Last week, I made a last-minute trip to Tucson. My Nana has been in and out of the hospital, and while it was nothing critical, the ongoing nature of her sickness concerned me enough that I felt it warranted a visit.
I got a late start on Wednesday which meant that I was crossing the Arizona state line around 6:00 p.m. I always love this moment of crossing boundary lines, regardless of where I am. I feel like I’m stepping from one world into another. This is especially true when I visit my hometown. To my surprise, I was greeted by the setting sun and fields upon fields of yellow wildflowers. While this is not uncommon in the desert in Spring, it is uncommon to see so many. As I drove past them, I realized just how special it was. (I currently live in Texas and at this time of year, roadside wildflowers are varied and plentiful. Bluebonnets are a protected species for crying out loud! Texans loves their flowers. )
When I arrived to my childhood home and told my mom about the flowers, she said that I should take a drive through Gates Pass, a scenic Tucson drive, to see all of the orange and purple flowers in full bloom. It did not disappoint. I wanted to get pictures of it all, but I was so caught up in the moment, lime Eegee in hand (wait, what’s an eegee?!), that I just enjoyed the scene in front of me instead. It was the first time in weeks that I felt relaxed and at peace.
As I made the long drive back to Texas yesterday, I had some thoughts about the wildflowers and myself:
- I was born in the desert. I never realized how special desert people are until I moved away. Desert dwellers are hardy and adaptable. They can withstand 40 to 50 degree temperature changes between night and day. This was my experience between Saturday afternoon and Sunday morning. Saturday’s temperature reached 83 degrees and the overnight temperature was 36 degrees! They know how to go with the flow and take what comes at them.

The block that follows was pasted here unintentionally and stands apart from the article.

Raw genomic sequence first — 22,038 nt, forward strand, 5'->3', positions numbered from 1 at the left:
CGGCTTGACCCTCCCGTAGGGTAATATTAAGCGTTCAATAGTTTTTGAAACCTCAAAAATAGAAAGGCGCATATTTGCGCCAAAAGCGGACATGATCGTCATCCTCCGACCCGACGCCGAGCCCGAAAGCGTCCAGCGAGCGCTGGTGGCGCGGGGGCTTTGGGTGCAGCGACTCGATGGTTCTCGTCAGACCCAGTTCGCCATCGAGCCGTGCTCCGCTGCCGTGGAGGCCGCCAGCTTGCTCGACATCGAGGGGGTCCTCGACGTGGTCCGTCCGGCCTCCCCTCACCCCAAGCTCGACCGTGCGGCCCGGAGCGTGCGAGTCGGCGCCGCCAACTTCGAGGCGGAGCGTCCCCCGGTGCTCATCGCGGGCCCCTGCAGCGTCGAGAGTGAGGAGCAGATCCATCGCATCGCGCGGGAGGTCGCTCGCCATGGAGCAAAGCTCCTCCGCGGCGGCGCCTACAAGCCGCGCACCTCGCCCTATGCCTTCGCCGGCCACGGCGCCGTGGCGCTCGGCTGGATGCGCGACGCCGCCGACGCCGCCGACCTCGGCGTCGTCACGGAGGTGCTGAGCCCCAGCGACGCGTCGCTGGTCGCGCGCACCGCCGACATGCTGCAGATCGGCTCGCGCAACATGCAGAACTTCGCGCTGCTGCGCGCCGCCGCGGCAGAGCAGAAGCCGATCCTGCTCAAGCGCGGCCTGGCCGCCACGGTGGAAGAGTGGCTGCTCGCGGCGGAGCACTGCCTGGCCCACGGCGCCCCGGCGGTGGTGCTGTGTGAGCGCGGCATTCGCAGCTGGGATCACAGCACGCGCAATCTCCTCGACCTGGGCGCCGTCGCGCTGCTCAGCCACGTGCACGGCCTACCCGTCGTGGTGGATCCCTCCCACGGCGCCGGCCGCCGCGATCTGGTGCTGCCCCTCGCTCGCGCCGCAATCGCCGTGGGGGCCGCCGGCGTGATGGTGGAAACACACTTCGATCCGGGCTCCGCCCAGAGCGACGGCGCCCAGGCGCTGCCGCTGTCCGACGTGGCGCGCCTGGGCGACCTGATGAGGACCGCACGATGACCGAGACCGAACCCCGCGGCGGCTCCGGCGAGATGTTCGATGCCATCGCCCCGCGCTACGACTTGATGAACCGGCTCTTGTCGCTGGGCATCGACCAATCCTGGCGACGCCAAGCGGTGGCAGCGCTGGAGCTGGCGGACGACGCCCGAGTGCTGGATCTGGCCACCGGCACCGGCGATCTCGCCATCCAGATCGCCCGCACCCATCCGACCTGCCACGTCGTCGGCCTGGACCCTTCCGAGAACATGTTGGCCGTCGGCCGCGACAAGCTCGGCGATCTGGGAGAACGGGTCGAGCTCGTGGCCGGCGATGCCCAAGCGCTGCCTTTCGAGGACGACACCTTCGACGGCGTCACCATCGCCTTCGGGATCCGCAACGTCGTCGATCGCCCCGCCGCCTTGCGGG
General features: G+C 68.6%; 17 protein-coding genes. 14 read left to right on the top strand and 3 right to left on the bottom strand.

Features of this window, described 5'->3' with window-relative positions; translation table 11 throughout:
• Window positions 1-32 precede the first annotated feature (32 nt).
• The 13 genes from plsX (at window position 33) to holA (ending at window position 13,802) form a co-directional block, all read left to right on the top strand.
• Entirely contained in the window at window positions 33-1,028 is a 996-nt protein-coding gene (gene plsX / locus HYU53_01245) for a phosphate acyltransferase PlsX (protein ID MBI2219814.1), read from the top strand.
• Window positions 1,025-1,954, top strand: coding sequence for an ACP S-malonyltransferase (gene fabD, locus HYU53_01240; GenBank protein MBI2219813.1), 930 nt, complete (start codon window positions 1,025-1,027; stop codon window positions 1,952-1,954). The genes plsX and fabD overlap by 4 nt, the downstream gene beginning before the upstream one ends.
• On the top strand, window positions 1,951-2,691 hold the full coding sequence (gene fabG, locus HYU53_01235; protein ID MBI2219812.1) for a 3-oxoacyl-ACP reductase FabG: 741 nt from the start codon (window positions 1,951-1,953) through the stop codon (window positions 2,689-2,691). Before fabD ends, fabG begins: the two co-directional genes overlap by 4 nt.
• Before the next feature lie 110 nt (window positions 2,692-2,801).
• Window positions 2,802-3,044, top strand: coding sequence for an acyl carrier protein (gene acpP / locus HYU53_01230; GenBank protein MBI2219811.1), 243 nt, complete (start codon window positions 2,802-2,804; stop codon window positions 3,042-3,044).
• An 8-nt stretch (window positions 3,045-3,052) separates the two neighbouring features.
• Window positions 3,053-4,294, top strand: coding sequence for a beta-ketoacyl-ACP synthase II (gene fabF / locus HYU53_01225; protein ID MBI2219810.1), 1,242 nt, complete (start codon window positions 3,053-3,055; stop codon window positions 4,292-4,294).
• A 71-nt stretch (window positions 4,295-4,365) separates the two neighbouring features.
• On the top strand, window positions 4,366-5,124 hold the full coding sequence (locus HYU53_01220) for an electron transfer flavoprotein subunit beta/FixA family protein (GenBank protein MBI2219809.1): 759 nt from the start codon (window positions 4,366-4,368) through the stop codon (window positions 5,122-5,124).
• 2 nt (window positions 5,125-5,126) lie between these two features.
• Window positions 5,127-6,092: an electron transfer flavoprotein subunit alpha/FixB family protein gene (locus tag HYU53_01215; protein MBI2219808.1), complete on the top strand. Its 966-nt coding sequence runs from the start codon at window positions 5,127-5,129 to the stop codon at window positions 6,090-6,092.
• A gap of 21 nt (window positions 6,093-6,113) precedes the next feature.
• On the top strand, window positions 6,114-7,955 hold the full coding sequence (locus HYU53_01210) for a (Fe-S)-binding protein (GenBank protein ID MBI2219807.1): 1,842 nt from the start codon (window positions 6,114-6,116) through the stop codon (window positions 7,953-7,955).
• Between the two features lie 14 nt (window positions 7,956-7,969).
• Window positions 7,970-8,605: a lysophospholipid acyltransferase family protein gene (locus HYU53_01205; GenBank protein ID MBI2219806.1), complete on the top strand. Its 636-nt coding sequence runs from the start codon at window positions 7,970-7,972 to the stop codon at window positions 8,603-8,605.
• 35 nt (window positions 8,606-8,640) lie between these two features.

- Desert dwellers are resourceful. They make do with what they have (sometimes with very little) and they do it with grace and dignity. They have learned to make the most of what they have…think mesquite flour and prickly pear jam. Nowhere else would someone see a spiny pink orb on a cactus and think it was meant to be eaten The desert has little water for the people, plants and animals it sustains and yet, in those moments of want and need, desert people seem to thrive the most.
- Desert people have mastered the art of appreciating the small things. In the desert, the summer is long and the winter is brief. This is one of the first years in decades that has seen large amounts of winter rain, cold weather and even snow! The unexpected cold, wet winter brought with it a plenitude of spring wildflowers that have painted the desert in yellows, oranges, reds and purples not seen on this scale in years. In spring and summer, the desert is green, alive and in bloom, as if to seduce the monsoon season into blessing her with more rain. The light dances off the mountain ranges with each rising and setting sun. It’s almost as if the sun brings color to the desert that if often missed during times of hardship and drought, when even the hardiest and grateful of desert people stop seeing green and only see the brown of the desert floor.
As I drove back to my Texas home, I realized the depth of my Arizona roots. The blood of the desert flows through my veins like the monsoon rains flow down months-dry river beds. When the summer rains feel like they are months away, I stand tall like the saguaros. And just like the wildflowers across the desert, I, too, will bloom when the time is right.
Do you have wildflower pictures to share? Post them in the comments below!